Jenny Randerson challenges a claim that the absence of league tables is the cause of relatively poor Welsh attainment
The Welsh GCSE and A-level results that came out in the summer made depressing reading. For the first time since the creation of the National Assembly they revealed a gap opening up as English GCSE and A Level students outperformed their Welsh peers.
New research by Bristol University now claims that it was the decision of the Welsh Government to abolish school league tables that lead to a relative decline in standards compared with England. I was a member of the Liberal Democrat /Labour Partnership Government in the Assembly’s first term which made the decision to abandon league tables. I believe we did so for sound reasons, so I need some persuading that the absence of league tables is to blame rather than any other factors.
The research showed that levels of achievement had become relatively lower since league tables were abolished. This is not the same as ‘cause and effect’. What I find disappointing is the lack of any educational analysis of these trends. The authors state that they have made a statistical adjustment for differences in funding between England and Wales but they have not undertaken any analysis of the educational impact of underfunding.
That funding gap between England and Wales is now £527 per pupil per year. It is a matter of common sense that such a big difference will mean that class sizes are larger than they would otherwise be and that there are fewer books and less equipment. As an ex-teacher myself I find it impossible to believe that this has not had an impact on pupil achievement. With the introduction next year of the Pupil Premium in England (announced recently by Deputy Prime Minister Nick Clegg) the funding gap could widen even further. The Pupil Premium will channel £2.5 billion directly to schools to assist with the education of the most deprived pupils, those at greatest risk of failure. It will also indirectly improve average levels of achievement because all pupils benefit from an improvement in the behaviour and achievements of their most vulnerable classmates.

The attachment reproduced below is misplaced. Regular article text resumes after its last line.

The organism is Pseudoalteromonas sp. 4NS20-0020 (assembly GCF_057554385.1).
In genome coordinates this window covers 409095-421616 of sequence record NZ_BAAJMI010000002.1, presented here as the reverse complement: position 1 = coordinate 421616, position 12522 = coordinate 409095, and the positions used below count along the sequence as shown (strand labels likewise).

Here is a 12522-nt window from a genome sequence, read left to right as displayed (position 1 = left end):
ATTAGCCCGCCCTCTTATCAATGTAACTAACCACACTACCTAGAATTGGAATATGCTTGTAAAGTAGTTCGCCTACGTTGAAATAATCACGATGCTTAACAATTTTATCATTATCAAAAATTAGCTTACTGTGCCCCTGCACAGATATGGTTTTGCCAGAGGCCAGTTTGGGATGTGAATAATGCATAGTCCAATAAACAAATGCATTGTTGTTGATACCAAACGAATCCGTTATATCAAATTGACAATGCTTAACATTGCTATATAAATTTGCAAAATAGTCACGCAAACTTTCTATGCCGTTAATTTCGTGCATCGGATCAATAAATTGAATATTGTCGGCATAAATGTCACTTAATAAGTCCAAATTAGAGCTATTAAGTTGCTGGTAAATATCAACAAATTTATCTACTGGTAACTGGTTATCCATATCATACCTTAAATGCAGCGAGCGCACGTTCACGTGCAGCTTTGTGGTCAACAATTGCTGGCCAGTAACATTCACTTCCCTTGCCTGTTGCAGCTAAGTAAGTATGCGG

Recent Welsh statistics show plenty of evidence that a similar initiative is needed here. Standards have improved in Wales but our problem is that they have improved much faster in England. For instance, this year there was a 0.9 per cent improvement in GCSE passes at Grades A*-C in Wales but a 2 per cent improvement in England.
There are other worrying trends in achievements in younger age groups. At Key Stage 3, Welsh pupils performed less well in English and Maths than pupils in every region of England. The difference in the results in English is now 8 per cent, the greatest since devolution. Another worrying trend is the attainment gap between boys and girls. The performance of boys at Key Stages 2, 3 and 4 has worsened compared with that of girls. Even at Key Stage 1, the gender gap is still 8 per cent, although this is marginally down on the previous year.
Of course, there are other statistics which show improvement, particularly at Key Stage 1. However, I am sure even the Minister would admit that we are not where we would like to be. The Foundation Phase has, so far, been well funded, following a massive political row when the previous education minister planned to water down the initiative by slashing its funding. We all hope that it will form a firmer basis for future academic progress.
And that is where I believe the answer lies – in the funding, not in the spurious competition of league tables. However, parents should still be able to access key data about local schools. The Bristol research did reveal a worrying piece of evidence that many schools do not publish results on their websites. Moreover, the schools least likely to publish their results were those with the poorest results. Parents and pupils are entitled to transparency and I shall be urging the Minister to ensure all schools fulfil their obligations on this.
The Minister also needs to take other steps to stop Wales falling behind. The Welsh Liberal Democrats believe part of the answer has to be in trusting schools and Local Authorities to spend the available money where it is needed. Currently, the Welsh Government ring-fences dozens of education grants, thereby creating a time wasting and expensive bureaucracy to process the grants. We favour rolling most of the grants into the core budget for schools to give them the freedom to target limited resources where they are most needed.
One of the Education Minister’s early cost saving measures involved a review of the training budget for teachers. There is a dangerous tendency to underestimate the value of training and cut it at times of financial stringency. I believe this must be avoided. We need better trained teachers and stronger leadership in our schools.
I have already challenged the First Minister to honour the promise he made in his campaign for the Labour leadership to improve the education budget. He was non-committal in reply. He made the promise at a time when the Welsh Government was already preparing for cuts next year and there is no excuse for drawing back from that commitment now. The budget will not be easy but the Comprehensive Spending Review represented a much better settlement for Wales than the Welsh Government had been anticipating. To solve our economic problem here in Wales, the Welsh Government must solve our educational problems and that means a fair budget for education.